Know the opponent: Memphis Tigers

Nov 18, 2017; Memphis, TN, USA; Memphis Tigers quarterback Riley Ferguson (4) passes the ball against Southern Methodist Mustangs safety Mikial Onu (4) during the first half at Liberty Bowl Memorial Stadium. Mandatory Credit: Justin Ford-USA TODAY Sports

Iowa State is going to a bowl game for the first time since 2012 and it is returning to the place of its last appearance in the AutoZone Liberty Bowl in Memphis. This game was supposed to feature a Big 12 team versus an SEC team, but because of the lack of available bowl eligible teams in the SEC, the Liberty bowl was forced to pick from other available teams and wisely didn’t look too far, selecting hometown Memphis out of the American Athletic Conference.

The Memphis Tigers finished the season 10-2 with both of the losses coming on the road to AAC champion and undefeated UCF. The Tigers lost a thriller in the AAC Championship game to UCF 62-55 in double overtime on Saturday. Memphis features one of the most explosive offenses in the country and this matchup with Iowa State shapes up to be a wildly entertaining one.

A closer look at the Memphis Tigers

Memphis’ offense would fit in quite well in the Big 12. The Tigers wide-open, spread style is a chore to stop. They utilize great balance in the run and pass game to the tune of 550 yards per game (4th best, trailing only Oklahoma, Oklahoma State and Louisville) and 47.7 points per game (2nd best in nation). tabs their offense as the 3rd most efficient in the country when factoring in possession numbers and strength of opponent. These guys are filthy good.

Much like the spread teams of the Big 12, Memphis uses spacing and pace to keep the defense on tilt. They are very balanced, throwing for 330 yards per game and running for over 200. They have perhaps the nation’s best speed receiver in Anthony Miller, a 5-foot-11 dynamo that has over 90 catches and 1400 yards in back-to-back seasons. Miller has done work against everybody he has played and is coming off a 14 catch, 195 yard, 3 touchdown output against UCF. Brian Peavy and the Iowa State secondary will have their hands full.

Memphis quarterback Riley Ferguson is a good one. The former Tennessee Vol is a two year starter and transferred to Memphis from Coffeyville Community College in Kansas. Iowa State had significant interest in Ferguson as a JUCO in 2015, but he picked Memphis over the Cyclones. He has thrown for nearly 4,000 yards and has a 36/9 TD/INT ratio this season. Ferguson can make every throw and isn’t a bad athlete, but doesn’t run too often.

Memphis spreads you out with Miller and the other Tiger receivers and then runs it right at you with multiple backs. Sophomore back Darrell Henderson is averaging an astronomical 8.9 yards per carry and has run over 100 yards in 5 straight games. He has over 1150 yards rushing on the season. Patrick Taylor is the bigger back at 230 pounds and puts up a very good 5.7 yards per carry. As a team, Memphis averages 5.9 yards per carry, the 9th best mark in the country.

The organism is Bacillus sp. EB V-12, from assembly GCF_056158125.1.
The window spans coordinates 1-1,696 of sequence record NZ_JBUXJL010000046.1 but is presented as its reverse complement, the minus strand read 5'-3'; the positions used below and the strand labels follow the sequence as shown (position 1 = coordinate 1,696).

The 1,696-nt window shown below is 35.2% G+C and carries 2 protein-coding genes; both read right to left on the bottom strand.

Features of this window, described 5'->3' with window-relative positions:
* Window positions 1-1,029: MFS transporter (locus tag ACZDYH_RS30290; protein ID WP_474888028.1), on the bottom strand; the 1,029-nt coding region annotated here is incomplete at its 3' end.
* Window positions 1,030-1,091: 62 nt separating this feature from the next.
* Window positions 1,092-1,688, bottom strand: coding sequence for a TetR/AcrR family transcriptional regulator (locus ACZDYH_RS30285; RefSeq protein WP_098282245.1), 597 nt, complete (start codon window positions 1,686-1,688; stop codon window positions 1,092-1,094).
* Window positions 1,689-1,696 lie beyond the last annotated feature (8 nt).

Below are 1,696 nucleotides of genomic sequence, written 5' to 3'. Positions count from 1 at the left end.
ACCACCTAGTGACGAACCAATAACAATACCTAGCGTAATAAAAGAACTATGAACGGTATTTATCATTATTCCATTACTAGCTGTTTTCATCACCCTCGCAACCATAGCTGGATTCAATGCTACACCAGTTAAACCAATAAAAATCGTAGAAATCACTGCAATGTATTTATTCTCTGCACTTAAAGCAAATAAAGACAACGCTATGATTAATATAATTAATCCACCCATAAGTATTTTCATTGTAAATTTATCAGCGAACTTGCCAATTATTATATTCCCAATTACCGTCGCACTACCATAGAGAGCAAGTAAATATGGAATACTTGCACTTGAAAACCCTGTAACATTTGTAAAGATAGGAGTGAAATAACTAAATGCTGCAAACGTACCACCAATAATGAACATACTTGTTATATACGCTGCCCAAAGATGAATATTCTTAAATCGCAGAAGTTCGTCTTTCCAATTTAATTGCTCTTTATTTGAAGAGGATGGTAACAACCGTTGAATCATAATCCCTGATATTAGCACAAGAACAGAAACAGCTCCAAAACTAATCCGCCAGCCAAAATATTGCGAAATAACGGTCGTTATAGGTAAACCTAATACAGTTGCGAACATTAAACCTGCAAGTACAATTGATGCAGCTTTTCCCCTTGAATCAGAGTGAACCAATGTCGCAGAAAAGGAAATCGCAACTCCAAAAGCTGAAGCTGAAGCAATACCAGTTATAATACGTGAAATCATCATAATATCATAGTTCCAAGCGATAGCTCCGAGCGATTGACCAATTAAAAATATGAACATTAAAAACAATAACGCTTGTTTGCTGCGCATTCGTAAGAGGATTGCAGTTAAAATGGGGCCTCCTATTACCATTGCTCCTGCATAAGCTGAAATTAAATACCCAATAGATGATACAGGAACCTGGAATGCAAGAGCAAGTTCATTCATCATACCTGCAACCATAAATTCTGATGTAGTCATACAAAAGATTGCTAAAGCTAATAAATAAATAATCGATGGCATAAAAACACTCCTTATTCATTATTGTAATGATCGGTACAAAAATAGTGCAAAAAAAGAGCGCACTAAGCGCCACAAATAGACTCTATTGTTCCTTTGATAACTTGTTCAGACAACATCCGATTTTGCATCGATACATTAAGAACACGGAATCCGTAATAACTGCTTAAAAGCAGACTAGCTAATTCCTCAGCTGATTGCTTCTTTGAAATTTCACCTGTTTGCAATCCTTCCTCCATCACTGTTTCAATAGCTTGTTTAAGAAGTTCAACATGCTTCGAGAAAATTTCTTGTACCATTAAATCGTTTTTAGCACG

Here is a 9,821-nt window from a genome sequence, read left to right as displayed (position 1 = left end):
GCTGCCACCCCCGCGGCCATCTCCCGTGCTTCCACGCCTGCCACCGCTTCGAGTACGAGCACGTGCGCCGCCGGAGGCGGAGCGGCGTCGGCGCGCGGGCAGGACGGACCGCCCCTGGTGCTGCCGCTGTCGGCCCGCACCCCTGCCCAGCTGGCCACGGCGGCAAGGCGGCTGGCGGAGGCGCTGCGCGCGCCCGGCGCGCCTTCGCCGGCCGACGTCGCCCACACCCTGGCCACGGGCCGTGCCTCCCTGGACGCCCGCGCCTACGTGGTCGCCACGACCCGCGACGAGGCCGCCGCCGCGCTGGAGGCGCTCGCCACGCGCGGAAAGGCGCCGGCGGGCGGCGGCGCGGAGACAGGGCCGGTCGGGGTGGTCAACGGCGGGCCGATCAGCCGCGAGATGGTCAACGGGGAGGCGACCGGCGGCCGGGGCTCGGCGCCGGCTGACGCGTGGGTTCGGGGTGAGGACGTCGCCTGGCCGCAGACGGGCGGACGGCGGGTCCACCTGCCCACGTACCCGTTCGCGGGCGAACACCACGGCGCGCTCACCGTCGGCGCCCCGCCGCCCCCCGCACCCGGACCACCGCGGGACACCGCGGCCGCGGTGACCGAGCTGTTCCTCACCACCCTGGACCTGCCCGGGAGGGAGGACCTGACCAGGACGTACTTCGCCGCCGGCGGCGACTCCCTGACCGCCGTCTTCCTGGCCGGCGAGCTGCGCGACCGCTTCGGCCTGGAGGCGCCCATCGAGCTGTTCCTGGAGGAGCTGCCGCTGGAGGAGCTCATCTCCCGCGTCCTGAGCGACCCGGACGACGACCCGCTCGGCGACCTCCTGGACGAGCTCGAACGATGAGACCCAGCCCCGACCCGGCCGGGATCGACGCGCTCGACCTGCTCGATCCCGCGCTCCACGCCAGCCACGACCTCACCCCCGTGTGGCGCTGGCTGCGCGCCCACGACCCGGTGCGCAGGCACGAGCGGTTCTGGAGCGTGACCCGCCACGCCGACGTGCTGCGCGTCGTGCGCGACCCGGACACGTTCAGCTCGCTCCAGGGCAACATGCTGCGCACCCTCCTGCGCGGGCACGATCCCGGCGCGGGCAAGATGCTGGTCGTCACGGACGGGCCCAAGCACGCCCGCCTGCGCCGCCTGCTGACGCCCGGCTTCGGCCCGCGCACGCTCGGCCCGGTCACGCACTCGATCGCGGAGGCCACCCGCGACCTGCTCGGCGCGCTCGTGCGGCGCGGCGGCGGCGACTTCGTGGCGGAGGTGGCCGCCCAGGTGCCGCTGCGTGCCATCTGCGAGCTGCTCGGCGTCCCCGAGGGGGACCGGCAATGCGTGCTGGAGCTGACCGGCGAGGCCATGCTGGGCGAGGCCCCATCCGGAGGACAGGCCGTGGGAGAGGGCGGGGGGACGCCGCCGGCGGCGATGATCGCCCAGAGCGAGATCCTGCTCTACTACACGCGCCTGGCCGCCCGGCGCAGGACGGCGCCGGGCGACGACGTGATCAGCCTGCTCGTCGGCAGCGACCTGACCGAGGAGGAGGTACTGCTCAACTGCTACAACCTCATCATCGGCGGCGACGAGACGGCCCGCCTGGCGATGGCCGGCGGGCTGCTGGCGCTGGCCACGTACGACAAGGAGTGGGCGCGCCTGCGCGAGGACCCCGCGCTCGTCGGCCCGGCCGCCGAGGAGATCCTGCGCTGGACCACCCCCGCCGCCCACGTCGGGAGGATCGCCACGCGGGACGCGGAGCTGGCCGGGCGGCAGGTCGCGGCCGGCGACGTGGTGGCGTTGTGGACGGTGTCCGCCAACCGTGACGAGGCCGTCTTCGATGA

Granted, the American is not known as a defensive juggernaut of a conference, but Memphis has moved the ball on essentially everyone for two straight years under head coach Mike Norvell. Norvell is a hot name in coaching and has been linked to the Arkansas vacancy, which is a subplot to keep an eye on as the bowl game approaches.

Defensively, the Tigers are another story. They essentially have the old Hoiball motto of outscoring teams. Memphis is ranked 106th in defensive efficiency (Iowa State is 31st defensively.) The Tigers take a lot of chances and that leaves them exposed to huge plays. They give up an average of 475 yards per game, which is the 9th worst mark in the entire country. They are okay against the run, giving up 4.5 yards per carry. But the Tigers have been destroyed at times through the air, especially in their two losses, giving up almost 500 yards through the air against UCF on Saturday.

The Tigers have created 30 turnovers and rely on an aggressive to the point of reckless defense to get the back back for their offense. They are quite undisciplined at times and leave large avenues. The Tigers best defender is linebacker/defensive end Gerard Avery, who has 19.5 tackles for loss and 6.5 sacks. Memphis relies on blitzes to get pressure and they aren’t particularly good on 3rd down, allowing over 46 percent conversion.

Iowa State will have to remain patient and opportunistic because they should be able to find ways to move the ball and put up some points.

Memphis plays with an edge and is penalty prone, averaging over 9 penalties per game (3rd worst in nation) compared to Iowa State’s 4.5 per game.


From a pure football matchup, this is going to be a blast. Memphis gets into track meets and has enough offensive weapons to hang with anyone. They also are prone to giving up chunks of yardage. Expect Iowa State to try to control the clock and attack down the field with their big receivers against the smallish Tiger secondary. The Tigers thrive on creating chaos and Iowa State has thrived on consistent control.

Iowa State’s defense has been unbelievably good in most of October and November, while Memphis’ offense is as legit as it gets. I anticipate a thriller at the Liberty Bowl in front of a fantastic crowd, with what I would guess will be a 50/50 break down in fan support. The Cyclones will travel and there will be plenty of Cardinal and Gold to match the home standing blue and silver. The Tigers are undefeated at home this year and the Cyclones are 4-2 on the road (5-1 counting Kansas State, but you know…).

The game will kick at 11:30 Central and be nationally televised on ABC.